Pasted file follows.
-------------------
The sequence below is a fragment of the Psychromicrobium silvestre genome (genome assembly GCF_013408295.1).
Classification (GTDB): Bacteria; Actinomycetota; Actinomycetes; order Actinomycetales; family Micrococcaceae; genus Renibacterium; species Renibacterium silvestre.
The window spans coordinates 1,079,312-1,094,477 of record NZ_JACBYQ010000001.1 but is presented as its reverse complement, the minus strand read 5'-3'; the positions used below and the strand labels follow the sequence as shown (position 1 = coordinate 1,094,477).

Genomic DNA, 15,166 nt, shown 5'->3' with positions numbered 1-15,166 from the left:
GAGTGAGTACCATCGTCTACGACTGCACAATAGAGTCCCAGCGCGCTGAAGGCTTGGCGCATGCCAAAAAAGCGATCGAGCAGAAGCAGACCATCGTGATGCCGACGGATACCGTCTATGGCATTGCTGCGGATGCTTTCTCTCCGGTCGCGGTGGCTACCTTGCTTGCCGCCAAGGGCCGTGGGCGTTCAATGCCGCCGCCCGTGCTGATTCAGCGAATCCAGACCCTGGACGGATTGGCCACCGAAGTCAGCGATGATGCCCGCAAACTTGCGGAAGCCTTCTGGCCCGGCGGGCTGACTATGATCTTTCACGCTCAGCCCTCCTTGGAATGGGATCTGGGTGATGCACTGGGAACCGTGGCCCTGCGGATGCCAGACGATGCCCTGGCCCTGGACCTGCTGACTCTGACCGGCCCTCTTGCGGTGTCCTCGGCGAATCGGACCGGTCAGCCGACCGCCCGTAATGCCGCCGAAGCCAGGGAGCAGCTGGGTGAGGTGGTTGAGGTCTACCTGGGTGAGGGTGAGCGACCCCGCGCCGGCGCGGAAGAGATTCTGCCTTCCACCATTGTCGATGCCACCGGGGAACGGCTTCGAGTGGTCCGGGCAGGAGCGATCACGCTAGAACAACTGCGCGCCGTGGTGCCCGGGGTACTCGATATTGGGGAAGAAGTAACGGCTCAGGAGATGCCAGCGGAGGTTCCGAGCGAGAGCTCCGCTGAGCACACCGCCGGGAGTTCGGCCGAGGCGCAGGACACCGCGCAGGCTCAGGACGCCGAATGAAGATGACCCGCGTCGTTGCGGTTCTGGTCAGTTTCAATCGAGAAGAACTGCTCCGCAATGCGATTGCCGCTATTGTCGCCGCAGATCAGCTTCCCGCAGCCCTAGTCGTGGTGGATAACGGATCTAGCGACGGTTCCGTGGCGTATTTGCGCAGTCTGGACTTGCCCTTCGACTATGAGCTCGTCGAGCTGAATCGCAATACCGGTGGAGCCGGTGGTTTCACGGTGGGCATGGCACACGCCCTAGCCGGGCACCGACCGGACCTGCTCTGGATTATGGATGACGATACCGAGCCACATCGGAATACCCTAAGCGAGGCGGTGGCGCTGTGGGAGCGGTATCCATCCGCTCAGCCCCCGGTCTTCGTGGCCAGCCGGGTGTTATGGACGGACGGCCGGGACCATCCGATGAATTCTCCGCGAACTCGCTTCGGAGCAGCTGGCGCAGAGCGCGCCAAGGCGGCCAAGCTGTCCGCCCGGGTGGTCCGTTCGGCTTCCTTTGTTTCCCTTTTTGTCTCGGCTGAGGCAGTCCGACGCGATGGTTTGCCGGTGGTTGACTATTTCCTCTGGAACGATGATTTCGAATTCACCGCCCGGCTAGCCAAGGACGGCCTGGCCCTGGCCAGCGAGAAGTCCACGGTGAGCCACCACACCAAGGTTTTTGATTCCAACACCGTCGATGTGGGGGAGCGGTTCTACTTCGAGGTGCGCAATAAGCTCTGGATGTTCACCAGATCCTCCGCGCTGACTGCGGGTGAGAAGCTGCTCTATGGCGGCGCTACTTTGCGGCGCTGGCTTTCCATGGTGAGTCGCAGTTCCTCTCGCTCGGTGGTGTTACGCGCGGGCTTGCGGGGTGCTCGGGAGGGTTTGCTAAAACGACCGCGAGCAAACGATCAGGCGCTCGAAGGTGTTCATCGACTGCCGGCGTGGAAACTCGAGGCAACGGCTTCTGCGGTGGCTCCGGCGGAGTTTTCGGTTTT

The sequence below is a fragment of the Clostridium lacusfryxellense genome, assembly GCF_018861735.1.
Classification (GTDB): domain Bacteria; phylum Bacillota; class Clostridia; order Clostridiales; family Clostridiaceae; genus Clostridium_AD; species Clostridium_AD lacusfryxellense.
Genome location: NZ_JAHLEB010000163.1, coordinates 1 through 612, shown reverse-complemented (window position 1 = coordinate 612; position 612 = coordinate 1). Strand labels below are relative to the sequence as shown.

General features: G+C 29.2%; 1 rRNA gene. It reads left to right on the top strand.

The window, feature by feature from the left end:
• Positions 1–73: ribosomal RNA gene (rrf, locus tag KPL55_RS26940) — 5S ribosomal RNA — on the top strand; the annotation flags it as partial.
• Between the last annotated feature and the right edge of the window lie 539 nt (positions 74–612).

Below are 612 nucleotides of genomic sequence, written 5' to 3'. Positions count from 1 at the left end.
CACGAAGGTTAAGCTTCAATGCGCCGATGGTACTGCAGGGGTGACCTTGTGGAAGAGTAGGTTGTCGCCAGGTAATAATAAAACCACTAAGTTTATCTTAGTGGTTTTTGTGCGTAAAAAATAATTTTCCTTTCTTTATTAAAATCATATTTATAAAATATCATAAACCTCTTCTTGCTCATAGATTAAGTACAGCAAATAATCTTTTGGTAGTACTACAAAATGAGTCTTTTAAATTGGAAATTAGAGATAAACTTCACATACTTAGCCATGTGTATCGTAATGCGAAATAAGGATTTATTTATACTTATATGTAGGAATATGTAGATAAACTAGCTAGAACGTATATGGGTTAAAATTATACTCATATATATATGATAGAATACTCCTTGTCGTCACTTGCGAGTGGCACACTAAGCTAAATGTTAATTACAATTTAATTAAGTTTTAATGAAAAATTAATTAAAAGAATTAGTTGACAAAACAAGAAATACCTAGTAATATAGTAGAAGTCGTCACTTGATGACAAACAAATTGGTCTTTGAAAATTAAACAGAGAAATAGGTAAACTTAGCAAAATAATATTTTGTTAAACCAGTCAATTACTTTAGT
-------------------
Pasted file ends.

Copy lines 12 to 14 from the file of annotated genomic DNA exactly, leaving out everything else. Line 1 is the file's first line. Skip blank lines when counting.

• Between the last annotated feature and the right edge of the window lie 539 nt (positions 74–612).

Below are 612 nucleotides of genomic sequence, written 5' to 3'. Positions count from 1 at the left end.
CACGAAGGTTAAGCTTCAATGCGCCGATGGTACTGCAGGGGTGACCTTGTGGAAGAGTAGGTTGTCGCCAGGTAATAATAAAACCACTAAGTTTATCTTAGTGGTTTTTGTGCGTAAAAAATAATTTTCCTTTCTTTATTAAAATCATATTTATAAAATATCATAAACCTCTTCTTGCTCATAGATTAAGTACAGCAAATAATCTTTTGGTAGTACTACAAAATGAGTCTTTTAAATTGGAAATTAGAGATAAACTTCACATACTTAGCCATGTGTATCGTAATGCGAAATAAGGATTTATTTATACTTATATGTAGGAATATGTAGATAAACTAGCTAGAACGTATATGGGTTAAAATTATACTCATATATATATGATAGAATACTCCTTGTCGTCACTTGCGAGTGGCACACTAAGCTAAATGTTAATTACAATTTAATTAAGTTTTAATGAAAAATTAATTAAAAGAATTAGTTGACAAAACAAGAAATACCTAGTAATATAGTAGAAGTCGTCACTTGATGACAAACAAATTGGTCTTTGAAAATTAAACAGAGAAATAGGTAAACTTAGCAAAATAATATTTTGTTAAACCAGTCAATTACTTTAGT